What does a quantum program look like?

In this easy-to-understand introduction, John demystifies the basics of quantum computing, and introduces its context to an audience that is familiar with software-engineering but perhaps not deeply schooled in quantum physics!

Speaker

John Azariah

John Azariah

Principal Architect, Microsoft Quantum, Microsoft Corporation

Leveling Up Your Junior Developers

Our industry is brimming with new talent, but the difference between a good and bad mentor is monumental for a new developer's career. While every developer has the opportunity to impact their team in this way, many pass on the change because they find it to be boring, tedious, or they don't think they have enough to offer. We will cover not only why you should take a role in helping grow your team's talent, but also proven strategies to do so successfully.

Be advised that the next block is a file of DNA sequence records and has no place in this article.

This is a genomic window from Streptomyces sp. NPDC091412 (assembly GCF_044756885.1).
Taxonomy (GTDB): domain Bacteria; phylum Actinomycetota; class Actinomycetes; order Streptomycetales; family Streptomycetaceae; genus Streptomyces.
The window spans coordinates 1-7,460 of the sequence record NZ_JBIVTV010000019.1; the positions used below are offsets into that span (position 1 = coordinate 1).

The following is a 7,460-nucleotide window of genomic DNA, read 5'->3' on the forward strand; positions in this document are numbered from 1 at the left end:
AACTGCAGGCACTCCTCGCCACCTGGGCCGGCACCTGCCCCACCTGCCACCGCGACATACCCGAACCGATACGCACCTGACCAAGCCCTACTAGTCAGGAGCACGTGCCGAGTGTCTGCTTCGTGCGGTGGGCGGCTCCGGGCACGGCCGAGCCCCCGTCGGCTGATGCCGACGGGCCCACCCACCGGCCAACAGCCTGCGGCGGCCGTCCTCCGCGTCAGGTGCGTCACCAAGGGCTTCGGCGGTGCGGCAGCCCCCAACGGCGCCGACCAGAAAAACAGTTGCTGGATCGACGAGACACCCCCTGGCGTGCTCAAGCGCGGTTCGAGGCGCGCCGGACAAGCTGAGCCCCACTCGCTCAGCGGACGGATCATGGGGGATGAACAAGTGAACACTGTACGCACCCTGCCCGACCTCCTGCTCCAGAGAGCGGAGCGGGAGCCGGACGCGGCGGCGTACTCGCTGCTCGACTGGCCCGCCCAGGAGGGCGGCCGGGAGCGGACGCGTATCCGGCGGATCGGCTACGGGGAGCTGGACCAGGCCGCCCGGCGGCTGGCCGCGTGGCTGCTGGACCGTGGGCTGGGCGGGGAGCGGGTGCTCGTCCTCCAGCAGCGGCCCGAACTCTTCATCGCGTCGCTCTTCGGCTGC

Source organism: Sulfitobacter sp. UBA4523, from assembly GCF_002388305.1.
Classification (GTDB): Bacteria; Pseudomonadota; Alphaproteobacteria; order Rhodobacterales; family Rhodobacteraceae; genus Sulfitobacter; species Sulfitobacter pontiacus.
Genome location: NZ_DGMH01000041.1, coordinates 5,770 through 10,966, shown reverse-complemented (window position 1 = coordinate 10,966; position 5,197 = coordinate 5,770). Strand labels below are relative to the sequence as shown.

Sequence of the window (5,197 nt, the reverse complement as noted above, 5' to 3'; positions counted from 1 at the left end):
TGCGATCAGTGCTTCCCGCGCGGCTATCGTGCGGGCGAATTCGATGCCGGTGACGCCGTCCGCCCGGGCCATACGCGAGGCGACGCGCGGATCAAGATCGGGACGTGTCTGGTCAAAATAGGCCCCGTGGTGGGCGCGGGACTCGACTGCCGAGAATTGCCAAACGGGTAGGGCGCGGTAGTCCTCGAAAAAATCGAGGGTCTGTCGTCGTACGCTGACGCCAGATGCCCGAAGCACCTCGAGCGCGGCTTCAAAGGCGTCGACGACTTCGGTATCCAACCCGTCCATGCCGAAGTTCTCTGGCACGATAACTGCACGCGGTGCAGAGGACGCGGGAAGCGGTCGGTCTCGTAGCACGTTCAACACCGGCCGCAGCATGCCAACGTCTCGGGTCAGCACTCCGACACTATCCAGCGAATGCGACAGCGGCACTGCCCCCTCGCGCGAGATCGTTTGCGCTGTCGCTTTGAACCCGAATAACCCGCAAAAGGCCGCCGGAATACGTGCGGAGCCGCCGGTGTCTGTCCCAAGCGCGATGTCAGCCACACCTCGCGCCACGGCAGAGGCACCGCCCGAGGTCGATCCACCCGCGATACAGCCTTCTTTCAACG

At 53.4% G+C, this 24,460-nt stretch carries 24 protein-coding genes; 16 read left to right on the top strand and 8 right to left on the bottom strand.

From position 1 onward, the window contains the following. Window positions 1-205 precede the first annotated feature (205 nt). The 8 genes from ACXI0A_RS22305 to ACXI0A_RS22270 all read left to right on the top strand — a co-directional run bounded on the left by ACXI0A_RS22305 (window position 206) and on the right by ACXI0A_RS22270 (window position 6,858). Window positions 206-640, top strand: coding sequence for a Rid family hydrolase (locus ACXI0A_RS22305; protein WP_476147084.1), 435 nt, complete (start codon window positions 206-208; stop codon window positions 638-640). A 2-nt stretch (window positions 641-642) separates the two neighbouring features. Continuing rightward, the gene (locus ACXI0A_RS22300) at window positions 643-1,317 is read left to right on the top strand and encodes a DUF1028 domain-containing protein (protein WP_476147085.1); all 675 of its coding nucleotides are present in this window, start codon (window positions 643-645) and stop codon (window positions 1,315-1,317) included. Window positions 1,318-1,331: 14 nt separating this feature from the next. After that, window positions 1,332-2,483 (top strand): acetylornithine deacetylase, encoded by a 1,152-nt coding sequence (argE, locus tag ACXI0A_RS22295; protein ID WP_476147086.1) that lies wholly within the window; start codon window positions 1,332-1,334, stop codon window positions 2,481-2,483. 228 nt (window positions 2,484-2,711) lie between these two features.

Speaker

Gabby Spurling

Gabby Spurling

Lead Technologist, VMLY&R

Managing Software Development for Change

One of the greatest challenges modern software developers encounter is the constant need to change how the software works or what the software does. I this talk I present an architectural pattern based on principles of SOLID. Contracts, Hosts, Managers, Engines, Services, and Tests eases these pains and creates natural and intuitive structure to managinge software development for change.

Speaker

Ken Hill

Ken Hill

IT Manager / Application Architect, UMB

Managing state in React